Americans United for Separation of Church and State has compiled some noteworthy quotations from the opinions of retiring Supreme Court Justice John Paul Stevens on the topic of religion-government separation.
That topic is one of the main reasons I’ll miss having Justice Stevens on the Court. In 1878 the Supreme Court quoted with approval a statement in a letter penned by Thomas Jefferson that the First Amendment’s Establishment Clause set up “a wall of separation between church and State.” Reynolds v. United States, 98 U.S. 145, 164 (1878). Lofty rhetoric notwithstanding, the Supreme Court has never interpreted the Establishment Clause as actually requiring strict separation or anything even close to strict separation. In one landmark case, the Court quoted Jefferson’s letter then promptly held that a state statute and local board of education resolution that combined to authorize the use of public funds to transport children to and from Catholic schools was A-OK. Everson v. Board of Education, 330 U.S. 1 (1947).
Stevens is the closest thing to a strict separationist the Court has ever had. A favorite example of mine (one that didn’t make AU’s list) comes from City of Boerne v. Flores, 521 U.S. 507 (1997). At issue in that case was the constitutionality of a federal law called the Religious Freedom Restoration Act (“RFRA”), passed in 1993 in response to a1990 Supreme Court ruling that many considered an overly narrow and restrictive view of the First Amendment’s Free Exercise Clause.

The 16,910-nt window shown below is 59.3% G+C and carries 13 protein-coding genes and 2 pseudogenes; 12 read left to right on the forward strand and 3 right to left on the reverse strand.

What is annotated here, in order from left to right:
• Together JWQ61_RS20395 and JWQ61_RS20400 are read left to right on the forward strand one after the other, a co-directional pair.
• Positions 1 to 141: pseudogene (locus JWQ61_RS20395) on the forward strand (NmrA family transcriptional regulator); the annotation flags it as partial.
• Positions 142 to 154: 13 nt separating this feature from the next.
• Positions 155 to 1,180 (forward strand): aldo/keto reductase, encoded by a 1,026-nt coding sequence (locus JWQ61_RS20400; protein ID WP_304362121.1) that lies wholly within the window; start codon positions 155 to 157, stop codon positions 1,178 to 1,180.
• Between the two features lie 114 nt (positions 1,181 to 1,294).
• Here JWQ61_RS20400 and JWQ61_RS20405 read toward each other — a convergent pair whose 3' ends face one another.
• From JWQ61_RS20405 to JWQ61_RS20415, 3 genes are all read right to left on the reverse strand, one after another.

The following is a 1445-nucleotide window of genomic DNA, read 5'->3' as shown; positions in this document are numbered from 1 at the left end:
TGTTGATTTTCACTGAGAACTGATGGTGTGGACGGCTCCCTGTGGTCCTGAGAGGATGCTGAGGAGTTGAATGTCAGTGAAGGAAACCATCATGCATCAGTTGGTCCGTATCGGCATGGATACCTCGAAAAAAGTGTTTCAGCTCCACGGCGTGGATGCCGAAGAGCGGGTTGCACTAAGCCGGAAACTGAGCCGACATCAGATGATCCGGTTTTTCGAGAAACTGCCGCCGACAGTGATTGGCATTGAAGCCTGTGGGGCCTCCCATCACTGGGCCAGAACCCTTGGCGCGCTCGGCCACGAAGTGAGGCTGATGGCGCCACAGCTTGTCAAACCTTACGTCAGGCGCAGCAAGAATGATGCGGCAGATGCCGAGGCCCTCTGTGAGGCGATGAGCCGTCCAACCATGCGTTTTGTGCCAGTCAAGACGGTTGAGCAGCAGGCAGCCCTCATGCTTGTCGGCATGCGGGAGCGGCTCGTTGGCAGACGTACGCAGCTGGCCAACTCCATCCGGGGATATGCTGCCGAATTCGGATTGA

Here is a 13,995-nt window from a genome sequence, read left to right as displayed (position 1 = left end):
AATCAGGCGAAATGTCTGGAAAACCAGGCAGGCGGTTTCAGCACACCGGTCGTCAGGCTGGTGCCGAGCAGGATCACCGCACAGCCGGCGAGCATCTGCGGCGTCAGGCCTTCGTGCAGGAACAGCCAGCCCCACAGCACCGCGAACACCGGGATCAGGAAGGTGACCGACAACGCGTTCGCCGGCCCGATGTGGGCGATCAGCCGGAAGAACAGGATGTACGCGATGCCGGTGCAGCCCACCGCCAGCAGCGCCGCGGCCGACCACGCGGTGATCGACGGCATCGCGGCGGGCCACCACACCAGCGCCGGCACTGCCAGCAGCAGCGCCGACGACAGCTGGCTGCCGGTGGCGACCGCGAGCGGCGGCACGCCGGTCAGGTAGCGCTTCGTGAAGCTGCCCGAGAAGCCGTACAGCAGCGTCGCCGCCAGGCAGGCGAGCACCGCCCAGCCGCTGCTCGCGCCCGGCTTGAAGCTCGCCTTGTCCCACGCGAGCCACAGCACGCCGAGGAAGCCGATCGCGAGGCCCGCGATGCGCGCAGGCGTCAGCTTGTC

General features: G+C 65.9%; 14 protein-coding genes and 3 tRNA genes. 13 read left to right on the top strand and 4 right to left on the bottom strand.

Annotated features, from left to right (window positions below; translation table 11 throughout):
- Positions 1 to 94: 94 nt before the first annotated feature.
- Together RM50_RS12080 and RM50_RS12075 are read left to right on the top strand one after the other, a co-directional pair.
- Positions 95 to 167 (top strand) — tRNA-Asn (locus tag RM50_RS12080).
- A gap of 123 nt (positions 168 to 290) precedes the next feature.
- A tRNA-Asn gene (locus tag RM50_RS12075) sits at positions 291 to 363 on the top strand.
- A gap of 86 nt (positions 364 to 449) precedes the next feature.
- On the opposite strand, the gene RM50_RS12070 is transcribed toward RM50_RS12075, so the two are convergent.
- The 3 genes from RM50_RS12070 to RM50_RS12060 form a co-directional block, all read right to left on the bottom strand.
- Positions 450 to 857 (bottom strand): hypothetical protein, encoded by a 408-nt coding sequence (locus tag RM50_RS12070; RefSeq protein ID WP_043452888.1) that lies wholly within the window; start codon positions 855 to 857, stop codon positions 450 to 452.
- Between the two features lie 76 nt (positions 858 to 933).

The Supreme Court ruling was narrowly based. The majority in Flores held that RFRA was unconstitutional as applied to state and local governments because Section 5 of the Fourteenth Amendment – the power by which Congress purported to render RFRA applicable to those entities – didn’t extend quite so far.
Justice Stevens wrote a very short but much broader-based concurring opinion in which he concluded that RFRA “is a ‘law respecting an establishment of religion’ that violates the First Amendment to the Constitution.” His rationale:
If the historic landmark on the hill in Boerne happened to be a museum or an art gallery owned by an atheist, it would not be eligible for an exemption from the city ordinances that forbid an enlargement of the structure. Because the landmark is owned by the Catholic Church, it is claimed that RFRA gives its owner a federal statutory entitlement to an exemption from a generally applicable, neutral civil law. Whether the Church would actually prevail under the statute or not, the statute has provided the Church with a legal weapon that no atheist or agnostic can obtain. This governmental preference for religion, as opposed to irreligion, is forbidden by the First Amendment.
We may never have another Supreme Court justice who favored separation as thoroughly as Stevens does.